Garth Woodside Mansion
A Relaxing Respite
Just off of a gravel road outside of Hannibal, Garth Woodside Mansion feels like Jane Austen, but is decidedly Mark Twain. The sweeping landscaping, the century-old oak trees, and the Victorian home invite guests to come in, relax. Perhaps this hominess is why Mark Twain himself stayed at Woodside during his visits back to Hannibal when the home belonged to his childhood friends.
Built in 1871, Woodside was the country estate of John Garth and Helen Kercheval Garth, Twain’s schoolmates at Mrs. Elizabeth Horr’s school. John Garth came from a wealthy tobacco family and had business dealings in tobacco as well as banking, cement, lumber, and telecommunication, among others. Twain later described Helen as “one of the prettiest of the schoolgirls.”
John, Helen, and their two children, John David and Annie, split their time between their town home in Hannibal and this country mansion with Carrera marble fireplaces, chandeliers, a three-floor floating staircase, and a wrap-around porch.
The Garths employed twelve at their town home and thirteen at Woodside. One of the current owners, John Rolsen, jokes that the thirteenth person was perhaps employed to clean the soot off of the medallions on the ceiling above each of the light fixtures in the home.
Today, the home sits on thirty-nine acres, much less than the original square mile that it once occupied, but the approximately eleven-thousand-square-foot home isn’t any less grandiose. Much of its historical character is due to a prudent purchase by the second owner of the home, Oden Rodgers. Oden, newly married at the time, purchased the property in 1911 lock, stock, and barrel, from the rugs on the floor to the bedroom sets to the chair in which Mark Twain sat. This purchase and subsequent purchases of the entire home have provided a unique setting for the current bed and breakfast.
Current owners John and Julie Rolsen bought the bed and breakfast after an extensive countrywide search and after John’s retirement from the Air Force.
“We’ve always loved Missouri, so when this place came up it was perfect,” Julie says. It is in the middle of the country; the area experiences all seasons. And “what we didn’t like about the mansion was easy to change,” Julie says while making a batch of cookies for a guest to take to a friend. “We wanted more food; we wanted chocolate chip cookies.”
With food in mind, an addition of an on-site restaurant for guests opened in January 2005. Woodside Restaurant serves in-house guests, and private parties, including weddings, can reserve the space.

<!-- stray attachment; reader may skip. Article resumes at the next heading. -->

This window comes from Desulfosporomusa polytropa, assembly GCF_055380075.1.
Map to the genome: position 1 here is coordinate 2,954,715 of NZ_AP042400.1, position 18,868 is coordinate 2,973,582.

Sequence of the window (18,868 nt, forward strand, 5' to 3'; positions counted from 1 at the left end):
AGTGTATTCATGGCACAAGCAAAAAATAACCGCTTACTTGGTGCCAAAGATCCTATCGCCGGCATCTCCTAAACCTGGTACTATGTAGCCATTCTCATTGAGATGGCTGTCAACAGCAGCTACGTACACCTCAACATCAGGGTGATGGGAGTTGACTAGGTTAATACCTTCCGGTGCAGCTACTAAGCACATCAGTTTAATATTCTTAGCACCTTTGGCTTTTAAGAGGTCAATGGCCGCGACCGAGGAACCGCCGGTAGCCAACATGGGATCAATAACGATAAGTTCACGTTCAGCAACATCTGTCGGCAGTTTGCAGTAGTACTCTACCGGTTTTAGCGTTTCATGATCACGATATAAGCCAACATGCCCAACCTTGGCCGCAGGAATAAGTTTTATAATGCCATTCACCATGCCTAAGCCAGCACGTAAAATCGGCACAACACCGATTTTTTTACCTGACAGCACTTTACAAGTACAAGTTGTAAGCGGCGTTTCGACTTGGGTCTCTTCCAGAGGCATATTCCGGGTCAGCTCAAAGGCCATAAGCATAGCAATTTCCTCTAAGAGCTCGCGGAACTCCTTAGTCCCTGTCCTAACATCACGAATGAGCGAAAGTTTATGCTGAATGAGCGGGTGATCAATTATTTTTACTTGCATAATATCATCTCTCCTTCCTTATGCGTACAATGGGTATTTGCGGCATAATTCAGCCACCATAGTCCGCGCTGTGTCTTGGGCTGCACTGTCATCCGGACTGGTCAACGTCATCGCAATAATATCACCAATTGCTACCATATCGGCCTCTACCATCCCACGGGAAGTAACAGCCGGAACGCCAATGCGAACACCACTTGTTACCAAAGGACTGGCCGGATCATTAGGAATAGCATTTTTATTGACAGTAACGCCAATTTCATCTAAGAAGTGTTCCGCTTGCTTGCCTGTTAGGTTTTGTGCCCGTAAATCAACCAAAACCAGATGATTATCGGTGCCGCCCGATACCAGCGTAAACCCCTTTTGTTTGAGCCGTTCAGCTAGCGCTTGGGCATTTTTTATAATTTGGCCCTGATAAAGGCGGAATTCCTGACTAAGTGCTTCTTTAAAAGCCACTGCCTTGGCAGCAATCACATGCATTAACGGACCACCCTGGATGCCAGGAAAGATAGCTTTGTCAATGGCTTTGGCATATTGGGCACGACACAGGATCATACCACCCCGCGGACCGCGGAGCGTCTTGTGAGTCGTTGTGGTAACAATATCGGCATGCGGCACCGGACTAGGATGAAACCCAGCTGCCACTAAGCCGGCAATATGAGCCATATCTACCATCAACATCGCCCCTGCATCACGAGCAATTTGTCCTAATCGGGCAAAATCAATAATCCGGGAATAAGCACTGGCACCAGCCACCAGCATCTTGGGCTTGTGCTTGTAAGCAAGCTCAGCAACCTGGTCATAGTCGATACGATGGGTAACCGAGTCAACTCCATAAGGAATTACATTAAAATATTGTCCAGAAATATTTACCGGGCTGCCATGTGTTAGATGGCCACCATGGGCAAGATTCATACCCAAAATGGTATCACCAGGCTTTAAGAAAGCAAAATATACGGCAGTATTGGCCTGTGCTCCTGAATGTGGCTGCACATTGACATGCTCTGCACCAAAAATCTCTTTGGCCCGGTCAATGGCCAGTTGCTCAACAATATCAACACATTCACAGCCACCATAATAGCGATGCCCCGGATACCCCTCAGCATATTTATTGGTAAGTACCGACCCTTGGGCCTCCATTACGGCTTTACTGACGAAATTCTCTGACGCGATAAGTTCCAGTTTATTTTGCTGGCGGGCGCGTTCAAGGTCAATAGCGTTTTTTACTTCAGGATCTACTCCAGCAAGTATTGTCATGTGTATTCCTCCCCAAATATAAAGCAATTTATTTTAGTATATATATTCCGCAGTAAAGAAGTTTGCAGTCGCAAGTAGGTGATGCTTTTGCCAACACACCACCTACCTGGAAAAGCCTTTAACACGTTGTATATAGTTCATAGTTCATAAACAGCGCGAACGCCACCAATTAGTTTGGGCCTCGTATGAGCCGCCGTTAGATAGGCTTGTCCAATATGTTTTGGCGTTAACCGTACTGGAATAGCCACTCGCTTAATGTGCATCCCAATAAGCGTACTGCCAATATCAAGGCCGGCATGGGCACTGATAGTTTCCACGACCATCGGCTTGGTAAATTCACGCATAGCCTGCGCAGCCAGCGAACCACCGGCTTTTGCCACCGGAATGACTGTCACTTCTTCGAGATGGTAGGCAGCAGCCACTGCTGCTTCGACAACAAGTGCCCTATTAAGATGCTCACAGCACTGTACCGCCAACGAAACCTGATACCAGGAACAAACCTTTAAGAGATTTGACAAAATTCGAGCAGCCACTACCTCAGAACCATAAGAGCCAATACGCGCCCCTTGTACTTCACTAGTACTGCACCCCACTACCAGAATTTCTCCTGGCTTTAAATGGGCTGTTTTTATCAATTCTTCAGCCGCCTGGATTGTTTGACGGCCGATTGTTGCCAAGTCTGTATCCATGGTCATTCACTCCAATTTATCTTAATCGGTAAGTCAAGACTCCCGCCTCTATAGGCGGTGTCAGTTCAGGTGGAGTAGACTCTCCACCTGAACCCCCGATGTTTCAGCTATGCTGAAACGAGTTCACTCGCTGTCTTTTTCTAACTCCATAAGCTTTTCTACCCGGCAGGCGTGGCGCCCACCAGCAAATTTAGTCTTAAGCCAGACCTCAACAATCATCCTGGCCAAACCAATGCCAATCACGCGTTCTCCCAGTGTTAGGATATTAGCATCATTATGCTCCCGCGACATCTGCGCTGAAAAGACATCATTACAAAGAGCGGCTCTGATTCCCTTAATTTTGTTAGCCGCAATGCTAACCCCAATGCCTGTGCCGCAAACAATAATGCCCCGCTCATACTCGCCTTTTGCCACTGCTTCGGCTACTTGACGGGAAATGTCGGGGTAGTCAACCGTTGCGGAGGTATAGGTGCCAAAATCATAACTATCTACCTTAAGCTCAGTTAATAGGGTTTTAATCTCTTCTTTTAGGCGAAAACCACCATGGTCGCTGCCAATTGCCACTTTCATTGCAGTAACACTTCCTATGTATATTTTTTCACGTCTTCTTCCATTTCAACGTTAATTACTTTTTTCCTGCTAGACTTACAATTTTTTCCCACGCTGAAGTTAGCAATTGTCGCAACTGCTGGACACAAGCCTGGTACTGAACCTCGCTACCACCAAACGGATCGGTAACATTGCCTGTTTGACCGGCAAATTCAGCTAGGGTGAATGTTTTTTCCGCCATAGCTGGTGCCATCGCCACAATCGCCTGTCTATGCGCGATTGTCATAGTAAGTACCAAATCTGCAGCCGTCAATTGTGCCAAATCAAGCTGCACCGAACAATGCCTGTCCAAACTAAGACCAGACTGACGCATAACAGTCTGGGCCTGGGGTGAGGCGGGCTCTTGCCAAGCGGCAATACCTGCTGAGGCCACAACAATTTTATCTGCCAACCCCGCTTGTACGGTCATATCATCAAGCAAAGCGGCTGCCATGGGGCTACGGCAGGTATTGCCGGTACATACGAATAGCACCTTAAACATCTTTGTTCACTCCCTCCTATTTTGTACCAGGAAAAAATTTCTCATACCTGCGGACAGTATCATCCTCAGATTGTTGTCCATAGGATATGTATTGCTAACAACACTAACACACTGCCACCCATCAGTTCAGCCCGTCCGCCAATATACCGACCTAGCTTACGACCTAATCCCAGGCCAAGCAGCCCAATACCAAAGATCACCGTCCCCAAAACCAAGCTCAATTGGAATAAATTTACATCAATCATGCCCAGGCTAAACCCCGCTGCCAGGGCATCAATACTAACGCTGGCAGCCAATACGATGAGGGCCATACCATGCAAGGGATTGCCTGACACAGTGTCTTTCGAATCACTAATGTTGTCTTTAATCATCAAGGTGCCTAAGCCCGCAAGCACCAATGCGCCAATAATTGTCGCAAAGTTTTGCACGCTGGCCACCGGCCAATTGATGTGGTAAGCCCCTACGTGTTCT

The Rolsens also wanted to open it as a home where people could sit in a chair, as opposed to a museum where folks could observe the contents from behind a velvet rope. “Some threw a fit that we would let people sit in a chair that Twain sat in rather than rope it off,” Julie says. But there it is; have a seat. Visitors to Garth Mansion can sleep in the room Mr. Clemens slept in, too.
By going to seminars, reading books, and interviewing owners of bed and breakfasts, the Rolsens felt they were prepared for a bed-and breakfast business, but they have learned some things from Woodside.
“Never buy a house in a dry year,” Julie says. When they bought the home in 1999, it was a dry year. The basement was dry, and the roof didn’t have any issues. But 2000 was a wet year. The Rolsens discovered that the foundation of the home was crumbling. The wood had rotted to four feet up from the base of the home. The Rolsens have since shored up the foundation by adding concrete footings.
On the upside, one of the most pleasant surprises was the discovery of the Garths’ grandson’s growth chart. It sat hidden and undisturbed on the inside of Mrs. Garth’s closet doorjamb. Not easily discovered, it can only be seen by standing inside the closet and looking outward.
Turning the mansion into an award-winning bed and breakfast (AAA Midwest Traveler named it the Best in the Midwest in 2010) was certainly a task, and Julie feared the community might not be too welcoming to out-of-towners; however, she was pleasantly surprised. “The people here in Hannibal welcomed us with open arms,” she says.
So after stabilizing, renovating, adding a restaurant, and becoming part of the community, the bed and breakfast was ready to receive famous visitors again, and they stop by Garth Mansion when they’re in town. Missouri Congressman Blaine Luetkemeyer; Joseph
Mascolo, Days of Our Lives’ “Stefano DiMera;” and John Two-Hawks, a Grammy- and Emmy-nominated American Indian flutist, have stopped for a stay. So have the Oak Ridge Boys—a couple of times. And while Mark Twain hasn’t visited in a while, Julie says, guests say they can smell cigar smoke in the middle of the night … a habit Twain said he had quit a hundred times.
Of all of the comings and goings at Garth, Julie says it’s the goings that she dreads the most—and Sundays are the worst. “That’s like everybody’s leaving,” she says. “It’s like Thanksgiving or Christmas when all of your family leaves at the same time.” But then, new guests arrive, and the inn is full once more.